To reduce the visual impact of new buildings, landscaping is discussed with local authorities and included in the planning permission applications.
CERN makes sure that any additions or adjustments to the existing landscape do not alter its overall appearance.
The landscaping projects are always adapted to each site to avoid the creation of artificial-looking sites. In each case, trees and bushes indigenous to the local region have been planted and grassed areas have been created.
LHC PA1 site
The large building covering the access pits at the LHC PA1 (Meyrin) has been encased in timber cladding and its roof has been broken up into three slightly inclined planes so as to reduce the visual impact of the building's length.
A mound planted with trees was created to screen Point 1 from the nearby farm.
A new control room for the ATLAS experiment has been housed in an entirely glazed building. The area around the building was landscaped.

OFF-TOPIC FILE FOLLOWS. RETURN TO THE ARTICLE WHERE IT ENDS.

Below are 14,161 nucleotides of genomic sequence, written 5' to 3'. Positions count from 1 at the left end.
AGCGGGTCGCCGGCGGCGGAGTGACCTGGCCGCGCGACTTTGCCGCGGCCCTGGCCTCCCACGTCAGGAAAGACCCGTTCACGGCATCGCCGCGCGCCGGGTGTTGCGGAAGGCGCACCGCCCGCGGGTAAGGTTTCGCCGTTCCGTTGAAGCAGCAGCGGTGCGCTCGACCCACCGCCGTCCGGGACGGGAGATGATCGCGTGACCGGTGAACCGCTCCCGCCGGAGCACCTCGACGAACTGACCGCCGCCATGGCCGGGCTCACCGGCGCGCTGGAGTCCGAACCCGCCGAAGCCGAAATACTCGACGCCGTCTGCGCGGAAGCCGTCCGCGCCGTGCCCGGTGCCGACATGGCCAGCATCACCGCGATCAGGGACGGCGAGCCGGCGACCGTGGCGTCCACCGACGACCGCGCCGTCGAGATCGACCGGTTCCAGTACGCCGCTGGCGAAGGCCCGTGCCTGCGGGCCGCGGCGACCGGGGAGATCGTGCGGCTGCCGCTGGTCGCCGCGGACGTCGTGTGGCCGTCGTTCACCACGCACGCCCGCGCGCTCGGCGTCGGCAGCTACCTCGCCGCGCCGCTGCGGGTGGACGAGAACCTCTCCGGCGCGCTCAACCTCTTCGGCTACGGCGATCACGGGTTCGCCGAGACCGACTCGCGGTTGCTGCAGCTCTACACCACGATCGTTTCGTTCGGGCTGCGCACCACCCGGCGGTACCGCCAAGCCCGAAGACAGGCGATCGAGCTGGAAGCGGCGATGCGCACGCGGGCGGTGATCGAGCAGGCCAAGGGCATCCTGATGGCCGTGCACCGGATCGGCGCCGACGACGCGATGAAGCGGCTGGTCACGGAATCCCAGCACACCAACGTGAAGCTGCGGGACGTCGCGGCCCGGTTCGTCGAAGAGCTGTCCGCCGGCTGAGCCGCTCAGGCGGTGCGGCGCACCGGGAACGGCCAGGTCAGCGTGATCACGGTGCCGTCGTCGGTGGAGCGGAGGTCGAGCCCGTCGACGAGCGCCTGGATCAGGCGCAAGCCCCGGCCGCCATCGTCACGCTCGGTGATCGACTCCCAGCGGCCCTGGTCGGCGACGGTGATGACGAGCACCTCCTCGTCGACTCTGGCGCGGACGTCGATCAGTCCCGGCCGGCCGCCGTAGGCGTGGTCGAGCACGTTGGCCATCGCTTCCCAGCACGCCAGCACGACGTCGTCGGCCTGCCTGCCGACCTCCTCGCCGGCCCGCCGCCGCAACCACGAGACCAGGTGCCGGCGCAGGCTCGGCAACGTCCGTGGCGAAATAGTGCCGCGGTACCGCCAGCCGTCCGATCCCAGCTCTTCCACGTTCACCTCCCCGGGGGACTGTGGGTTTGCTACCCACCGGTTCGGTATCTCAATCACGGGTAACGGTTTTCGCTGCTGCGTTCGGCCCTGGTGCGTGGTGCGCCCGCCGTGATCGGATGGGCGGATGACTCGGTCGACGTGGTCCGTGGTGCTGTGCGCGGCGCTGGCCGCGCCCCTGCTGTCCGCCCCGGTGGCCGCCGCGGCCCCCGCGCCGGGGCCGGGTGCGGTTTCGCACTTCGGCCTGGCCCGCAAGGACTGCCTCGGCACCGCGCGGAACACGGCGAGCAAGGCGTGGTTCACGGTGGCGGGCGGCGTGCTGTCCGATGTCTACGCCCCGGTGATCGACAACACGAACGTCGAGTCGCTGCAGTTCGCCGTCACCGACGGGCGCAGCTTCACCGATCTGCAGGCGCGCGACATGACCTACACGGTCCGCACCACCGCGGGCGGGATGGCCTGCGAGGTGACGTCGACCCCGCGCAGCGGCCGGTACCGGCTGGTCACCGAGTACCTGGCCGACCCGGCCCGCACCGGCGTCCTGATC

At LHC PA5 site (Cessy), part of the earth spoil was used for landscaping purposes in the immediate vicinity of the site so as to reduce the visual impact of the new buildings housing the CMS experiment. Substantial landscaping is underway at the retention basin which was used for the LHC PA5 civil-engineering worksite, to settle down suspended matter concentrated in the effluents. Similar landscaping was already realized during the LEP era (end 1980’s) at PA6 site (Versonnex), resulting in a remarkable biotope with its particular flora and fauna.
View of the biotope at PA6
Natural floral reserve
The wish of CERN to integrate its installations within the landscape leads CERN to plant rather than clear. In the past, several thousands of trees have been planted and green areas were created on the CERN sites. Today, some of them are protected due to their colonization by numerous species of orchids.
The Meyrin site shelters the largest number of Ophrys apifera Huds (Ophrys abeille of the Orchidacea family) in the